This study confirmed previous observations demonstrating the sodium-sensitivity of renal-wrap male rats.7 When the hypertensive rats were given a high sodium diet, arterial pressure rose further. In contrast, a sodium-deficient diet caused a decrease in blood pressure to a level that was not different from the prewrap control period. The major finding of the present study was that the development of one-kidney, figure-8 renal wrap hypertension is attenuated in female rats maintained on a normal sodium diet. When the diet was changed to high salt, renal-wrapped females experienced a gradual but attenuated increase in arterial pressure. In both males and females, the time to the peak arterial pressure was 9 days. These findings generally support the observations in other sodium-dependent models such as the Brookhaven salt-sensitive Dahl rats,3 deoxycorticosterone-salt–sensitive rats,4 and salt-sensitive spontaneously hypertensive rats2 that have shown that females are protected against the development of hypertension.
The continuous blood pressure measurement with radiotelemetry transmitters revealed a light/dark difference in arterial pressure that was similar in normotensive and hypertensive rats until the animals were placed on a high sodium diet. The high salt intake increased both daytime and nocturnal arterial pressures; however, the nocturnal blood pressure increased more in the hypertensive rats. The time of this increase in blood pressure coincides with the feeding and drinking period. Consequently, the animals were receiving the major portion of the salt and volume stimulus during the augmented rise in blood pressure.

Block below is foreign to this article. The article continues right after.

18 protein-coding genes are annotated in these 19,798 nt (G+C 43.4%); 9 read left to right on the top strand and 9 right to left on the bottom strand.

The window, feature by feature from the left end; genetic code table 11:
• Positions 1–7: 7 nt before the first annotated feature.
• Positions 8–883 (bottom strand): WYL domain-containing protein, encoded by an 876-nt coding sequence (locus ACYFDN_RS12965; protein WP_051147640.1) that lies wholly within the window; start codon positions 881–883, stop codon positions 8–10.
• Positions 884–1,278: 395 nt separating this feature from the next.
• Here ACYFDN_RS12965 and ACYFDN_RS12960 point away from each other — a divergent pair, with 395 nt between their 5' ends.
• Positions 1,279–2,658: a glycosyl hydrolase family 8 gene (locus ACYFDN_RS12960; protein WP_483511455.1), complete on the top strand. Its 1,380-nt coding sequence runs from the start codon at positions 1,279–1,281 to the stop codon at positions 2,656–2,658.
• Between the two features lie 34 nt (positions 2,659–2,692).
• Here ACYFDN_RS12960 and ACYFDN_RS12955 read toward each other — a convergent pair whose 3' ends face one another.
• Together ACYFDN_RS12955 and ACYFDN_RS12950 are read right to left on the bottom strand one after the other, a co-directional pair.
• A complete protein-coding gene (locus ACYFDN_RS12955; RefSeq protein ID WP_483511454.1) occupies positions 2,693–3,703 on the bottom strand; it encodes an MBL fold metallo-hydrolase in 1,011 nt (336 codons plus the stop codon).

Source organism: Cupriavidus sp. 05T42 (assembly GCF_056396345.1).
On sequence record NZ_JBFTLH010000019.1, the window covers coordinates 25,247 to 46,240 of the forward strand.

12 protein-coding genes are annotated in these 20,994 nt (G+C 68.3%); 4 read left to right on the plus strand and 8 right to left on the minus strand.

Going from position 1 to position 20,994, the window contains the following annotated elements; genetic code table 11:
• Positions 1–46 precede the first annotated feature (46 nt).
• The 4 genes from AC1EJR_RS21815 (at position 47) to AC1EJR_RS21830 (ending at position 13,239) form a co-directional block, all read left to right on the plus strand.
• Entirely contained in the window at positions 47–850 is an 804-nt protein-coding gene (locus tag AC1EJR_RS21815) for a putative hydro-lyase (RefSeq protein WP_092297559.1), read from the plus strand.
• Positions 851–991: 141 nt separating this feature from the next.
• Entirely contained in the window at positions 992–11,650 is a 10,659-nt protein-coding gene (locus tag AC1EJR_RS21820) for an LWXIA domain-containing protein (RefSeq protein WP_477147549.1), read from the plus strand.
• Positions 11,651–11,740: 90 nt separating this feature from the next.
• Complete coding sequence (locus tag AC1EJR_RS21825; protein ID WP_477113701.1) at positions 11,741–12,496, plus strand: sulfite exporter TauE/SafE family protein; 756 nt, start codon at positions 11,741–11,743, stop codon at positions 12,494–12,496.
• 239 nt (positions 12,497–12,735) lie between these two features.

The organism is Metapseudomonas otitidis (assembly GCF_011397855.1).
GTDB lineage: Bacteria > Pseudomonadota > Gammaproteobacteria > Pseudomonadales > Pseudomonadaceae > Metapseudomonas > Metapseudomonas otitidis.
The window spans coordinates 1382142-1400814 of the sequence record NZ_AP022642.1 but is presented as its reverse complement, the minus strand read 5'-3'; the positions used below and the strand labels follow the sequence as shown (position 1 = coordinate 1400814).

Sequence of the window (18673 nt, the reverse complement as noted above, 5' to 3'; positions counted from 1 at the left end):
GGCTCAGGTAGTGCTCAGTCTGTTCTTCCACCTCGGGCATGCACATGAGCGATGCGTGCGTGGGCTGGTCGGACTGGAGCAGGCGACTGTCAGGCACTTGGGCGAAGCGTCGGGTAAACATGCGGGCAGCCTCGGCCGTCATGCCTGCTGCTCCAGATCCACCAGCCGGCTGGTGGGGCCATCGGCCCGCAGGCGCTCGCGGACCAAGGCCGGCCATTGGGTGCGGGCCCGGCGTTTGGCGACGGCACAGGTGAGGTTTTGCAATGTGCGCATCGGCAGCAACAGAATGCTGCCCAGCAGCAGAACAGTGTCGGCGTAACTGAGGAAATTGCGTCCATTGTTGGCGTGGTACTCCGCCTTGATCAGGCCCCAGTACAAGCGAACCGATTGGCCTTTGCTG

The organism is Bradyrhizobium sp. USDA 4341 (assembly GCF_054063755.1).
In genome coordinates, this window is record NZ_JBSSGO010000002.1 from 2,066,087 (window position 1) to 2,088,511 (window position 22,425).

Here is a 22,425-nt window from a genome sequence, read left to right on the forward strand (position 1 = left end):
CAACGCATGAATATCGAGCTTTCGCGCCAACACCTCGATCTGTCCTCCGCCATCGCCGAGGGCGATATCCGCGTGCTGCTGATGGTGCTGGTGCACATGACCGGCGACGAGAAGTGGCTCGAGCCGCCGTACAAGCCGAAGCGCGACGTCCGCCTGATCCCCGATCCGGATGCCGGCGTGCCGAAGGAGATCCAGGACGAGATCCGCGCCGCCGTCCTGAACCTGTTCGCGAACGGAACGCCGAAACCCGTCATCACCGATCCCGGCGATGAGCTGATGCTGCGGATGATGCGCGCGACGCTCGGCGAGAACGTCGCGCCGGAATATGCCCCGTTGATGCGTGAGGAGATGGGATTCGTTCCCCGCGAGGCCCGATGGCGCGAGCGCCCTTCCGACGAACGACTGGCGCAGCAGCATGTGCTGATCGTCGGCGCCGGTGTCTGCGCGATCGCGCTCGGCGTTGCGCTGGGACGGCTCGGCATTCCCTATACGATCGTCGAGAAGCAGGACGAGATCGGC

These studies also showed that when placed on a high sodium diet, sham-operated male and female rats experienced an increase in arterial pressure. The mild hypertension associated with high salt intake has been previously reported using the same telemetry system.8 However, indwelling catheters in conscious animals have not previously shown these direct effects of sodium, probably because measurements are usually made during daytime hours. In contrast to the hypertensive rats, sham-operated animals experienced equivalent increases in blood pressure during the day and at night during high salt intake. These differences may reflect the response to differences in sodium retention between renal-wrapped and sham-operated rats. The attenuated responses in female rats are the result of either less sodium retention or a reduced stimulation by sodium.
Heart rate was consistently higher in female rats. In response to the induction of hypertension, male rats experienced decreased heart rate while heart rate was maintained at control levels in female rats. It is unknown whether this sex difference is related to differences in baroreflex function or control of cardiac output. Further studies are necessary to clarify this question. High salt intake resulted in a further reduction in heart rate in the males and a significant but lesser decrease in females. These decreases are consistent with the heart rate responses to high sodium intake observed by others.2 The bradycardic effect was reversed in males at the end of the second week, when heart rate returned to control levels.